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  5. "Soy una estudiante regular."

"Soy una estudiante regular."

Translation:I am a regular student.

July 13, 2014



The phrase "estudiante/alumno regular" indicates a student in good standing, one enrolled in the school with the ability to continue taking classes.



Finally. A succinct answer! Gracias.


Why does it not accept "Soy un estudiante regular"? "estudiante" can be masculine or feminine so I don't understand what's wrong with that answer.


I gave the same answer, was marked wrong, I think because in the recording the person actually said una. I could only hear that when I pressed the turtle icon. At regular speed the words all mushed together.


Not only that, but it was read by a man!


'Regular' in many contexts means average or so-so. In other words, a C student (in US) in this case. If I told parents that their son/daughter was an 'estudiante regular' they would not be pleased because it would mean they weren't doing well. (Mexico)


I am a typical student.

Is this the meaning of the word regular here? This answer was not accepted.


I said normal and got marked wrong - maybe it means a student who turns up regularly?


It's more likely that Duo's database doesn't contain our translations. I think I reported it when I was doing the lesson.


I said "normal" too. Reported it


That is incorrect. "normal" and "regular" do not mean the same thing. "regular" means "within the rules"...think "regla" in Spanish or "regulated" in English if this helps. The English definition has been bastardised over time.


It's regular because there is a separate Spanish word for normal.


So much fuss. Regular has multiple meanings (both in Spanish and English) so unless we know the context we can debate for ages what the perfect equivalent should be.


Is this the same a saying, "I am a full-time student."? With irregular meaning - part-time?


I am not sure if "soy una estudiante regular" translates as being a full-time student somewhere, but in Spain we would say "soy estudiante a tiempo completo" (we drop the "una", that sounds as if one is translating from English, occupations do not get an article in Spanish).


Thanks for the insight, as always, Babella. And for the article anglocismo reminder.


It sounds like ''soy un estudiante regular''. The audio or the text needs to be corrected.


With enough fiber in your diet, you can be one too!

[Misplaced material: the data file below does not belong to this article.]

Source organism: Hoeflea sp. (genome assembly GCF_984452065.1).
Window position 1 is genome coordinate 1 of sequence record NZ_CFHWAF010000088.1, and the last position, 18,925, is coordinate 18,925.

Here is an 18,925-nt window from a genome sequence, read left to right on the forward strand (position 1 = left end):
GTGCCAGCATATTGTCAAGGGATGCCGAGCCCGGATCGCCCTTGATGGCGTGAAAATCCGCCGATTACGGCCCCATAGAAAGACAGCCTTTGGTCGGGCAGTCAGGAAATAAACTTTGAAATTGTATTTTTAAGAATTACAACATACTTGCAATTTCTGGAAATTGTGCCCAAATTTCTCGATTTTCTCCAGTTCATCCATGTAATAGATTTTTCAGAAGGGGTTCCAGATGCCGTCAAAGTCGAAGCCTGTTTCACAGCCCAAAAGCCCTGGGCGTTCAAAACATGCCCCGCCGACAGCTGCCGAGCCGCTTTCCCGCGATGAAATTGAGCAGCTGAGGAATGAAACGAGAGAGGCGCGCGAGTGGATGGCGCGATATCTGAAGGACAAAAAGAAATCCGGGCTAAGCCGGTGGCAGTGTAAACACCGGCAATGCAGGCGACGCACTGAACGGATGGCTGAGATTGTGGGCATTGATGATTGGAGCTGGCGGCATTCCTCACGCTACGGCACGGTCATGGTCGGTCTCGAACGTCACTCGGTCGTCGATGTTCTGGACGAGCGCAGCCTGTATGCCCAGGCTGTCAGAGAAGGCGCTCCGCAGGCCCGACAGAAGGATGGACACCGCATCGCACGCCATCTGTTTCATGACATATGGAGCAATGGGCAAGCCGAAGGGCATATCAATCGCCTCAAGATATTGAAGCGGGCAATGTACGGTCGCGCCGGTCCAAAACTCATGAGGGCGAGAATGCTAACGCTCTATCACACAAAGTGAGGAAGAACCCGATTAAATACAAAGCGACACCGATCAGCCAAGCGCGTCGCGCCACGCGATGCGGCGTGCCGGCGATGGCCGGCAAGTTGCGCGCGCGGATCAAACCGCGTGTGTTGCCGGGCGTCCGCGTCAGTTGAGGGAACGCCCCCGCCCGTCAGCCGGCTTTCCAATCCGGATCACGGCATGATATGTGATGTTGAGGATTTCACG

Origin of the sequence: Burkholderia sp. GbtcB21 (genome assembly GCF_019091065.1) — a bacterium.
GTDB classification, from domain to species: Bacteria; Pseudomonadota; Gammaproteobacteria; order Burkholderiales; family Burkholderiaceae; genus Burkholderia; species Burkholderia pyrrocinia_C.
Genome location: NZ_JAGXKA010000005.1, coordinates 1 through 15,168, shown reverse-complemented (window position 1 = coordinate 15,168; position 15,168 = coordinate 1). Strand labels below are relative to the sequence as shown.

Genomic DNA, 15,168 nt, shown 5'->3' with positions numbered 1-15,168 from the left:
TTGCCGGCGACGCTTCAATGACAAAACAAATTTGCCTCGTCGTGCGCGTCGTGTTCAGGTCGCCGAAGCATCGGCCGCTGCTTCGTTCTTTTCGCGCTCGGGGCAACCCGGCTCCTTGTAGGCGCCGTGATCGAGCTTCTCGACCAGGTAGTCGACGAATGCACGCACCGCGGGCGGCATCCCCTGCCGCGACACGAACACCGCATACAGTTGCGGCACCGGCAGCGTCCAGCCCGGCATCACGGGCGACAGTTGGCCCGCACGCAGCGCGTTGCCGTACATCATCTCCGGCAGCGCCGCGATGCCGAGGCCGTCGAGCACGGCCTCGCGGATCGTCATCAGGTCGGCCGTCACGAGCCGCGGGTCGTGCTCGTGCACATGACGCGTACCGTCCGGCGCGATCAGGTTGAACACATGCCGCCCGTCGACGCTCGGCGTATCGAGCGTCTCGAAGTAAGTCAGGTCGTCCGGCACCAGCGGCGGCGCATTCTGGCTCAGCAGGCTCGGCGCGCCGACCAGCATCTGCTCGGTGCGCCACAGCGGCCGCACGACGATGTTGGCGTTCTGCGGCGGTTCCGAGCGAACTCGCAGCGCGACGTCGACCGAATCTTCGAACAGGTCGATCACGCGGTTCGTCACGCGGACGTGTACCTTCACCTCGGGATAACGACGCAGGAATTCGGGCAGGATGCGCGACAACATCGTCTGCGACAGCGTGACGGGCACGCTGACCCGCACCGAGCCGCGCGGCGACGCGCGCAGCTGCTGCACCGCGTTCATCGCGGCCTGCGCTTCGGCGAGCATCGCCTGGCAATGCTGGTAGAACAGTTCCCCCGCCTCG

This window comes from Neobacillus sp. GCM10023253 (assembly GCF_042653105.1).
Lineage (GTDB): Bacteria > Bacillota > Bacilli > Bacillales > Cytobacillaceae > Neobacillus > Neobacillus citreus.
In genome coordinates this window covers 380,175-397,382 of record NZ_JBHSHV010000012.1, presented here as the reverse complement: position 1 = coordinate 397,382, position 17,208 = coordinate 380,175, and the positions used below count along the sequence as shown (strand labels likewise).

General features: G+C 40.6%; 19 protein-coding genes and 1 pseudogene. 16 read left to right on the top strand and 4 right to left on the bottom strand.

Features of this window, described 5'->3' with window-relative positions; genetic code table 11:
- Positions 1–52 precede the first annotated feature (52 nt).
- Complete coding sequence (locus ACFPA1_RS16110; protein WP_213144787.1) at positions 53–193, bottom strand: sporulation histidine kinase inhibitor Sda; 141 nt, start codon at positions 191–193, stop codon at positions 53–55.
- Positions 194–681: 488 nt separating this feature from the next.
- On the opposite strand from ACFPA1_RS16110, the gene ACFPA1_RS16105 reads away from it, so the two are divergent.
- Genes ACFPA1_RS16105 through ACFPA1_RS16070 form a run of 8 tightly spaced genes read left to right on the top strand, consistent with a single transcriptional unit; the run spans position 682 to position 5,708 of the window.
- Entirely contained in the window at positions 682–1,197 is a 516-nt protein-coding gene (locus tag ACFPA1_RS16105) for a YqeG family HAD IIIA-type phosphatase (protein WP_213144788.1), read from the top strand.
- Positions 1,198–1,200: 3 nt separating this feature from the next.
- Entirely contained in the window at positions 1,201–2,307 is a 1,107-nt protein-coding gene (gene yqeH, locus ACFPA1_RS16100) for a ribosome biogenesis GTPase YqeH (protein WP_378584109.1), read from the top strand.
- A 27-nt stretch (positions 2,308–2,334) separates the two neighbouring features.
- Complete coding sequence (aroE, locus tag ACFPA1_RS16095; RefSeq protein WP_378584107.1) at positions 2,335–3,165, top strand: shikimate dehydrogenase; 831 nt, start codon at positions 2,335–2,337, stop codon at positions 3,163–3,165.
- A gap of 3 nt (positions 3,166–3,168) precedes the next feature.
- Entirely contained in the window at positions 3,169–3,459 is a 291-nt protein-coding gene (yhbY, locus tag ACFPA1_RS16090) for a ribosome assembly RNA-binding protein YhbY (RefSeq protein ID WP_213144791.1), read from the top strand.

I would say that regular means average but they marked average as wrong


Could regular be used like habitual? If I said 'soy un [drinker] regular', is there the same ambiguity as in english? As in a normal drinker or a usual drinker?



regular in Spanish ~ regular in English

habitual in Spanish ~ habitual in English

Now for the rest:

"Regular" is a broader term with more nuances in meaning than "habitual." "Habitual" is just an adjective; "regular" can be either an adjective or a noun. The same can be said of Spanish. "Regular" does not mean the same thing in Spanish as it does in English, however ... not in every instance anyway.

It is true that the Spanish word “regular” most commonly means “regular” in English – regular as in according to general rules. The Spanish word “regular" can also mean “stable” and to a lesser degree “mediocre,” but far and away, it is most closely tied with “regular,” so this should be an easy word to remember.

I made some charts and added more to this in a separate post. If you’d like to view it, click on the link below:

The adjectives “regular” and “habitual” are cognates, but not identical twins

If you bother to read it, I hope you find it helpful.


Seems like average should be accepted.


"average" is a slang or bastardised definition of "regular" in English. The older definition which is still attached to the Spanish word means "governed by an accepted standard"


What's wrong with: "I am a normal student."?


Even at second trial it was impossible to distinguish the female "una" here

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